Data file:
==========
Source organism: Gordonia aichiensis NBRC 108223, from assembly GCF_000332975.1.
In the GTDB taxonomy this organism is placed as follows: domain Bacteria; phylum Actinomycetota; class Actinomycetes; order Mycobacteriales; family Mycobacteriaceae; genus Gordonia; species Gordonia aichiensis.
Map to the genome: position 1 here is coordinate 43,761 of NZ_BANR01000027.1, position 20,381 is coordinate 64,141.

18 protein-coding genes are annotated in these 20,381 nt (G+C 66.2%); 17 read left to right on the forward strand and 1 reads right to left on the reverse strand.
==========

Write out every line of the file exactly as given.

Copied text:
Source organism: Gordonia aichiensis NBRC 108223, from assembly GCF_000332975.1.
In the GTDB taxonomy this organism is placed as follows: domain Bacteria; phylum Actinomycetota; class Actinomycetes; order Mycobacteriales; family Mycobacteriaceae; genus Gordonia; species Gordonia aichiensis.
Map to the genome: position 1 here is coordinate 43,761 of NZ_BANR01000027.1, position 20,381 is coordinate 64,141.

18 protein-coding genes are annotated in these 20,381 nt (G+C 66.2%); 17 read left to right on the forward strand and 1 reads right to left on the reverse strand.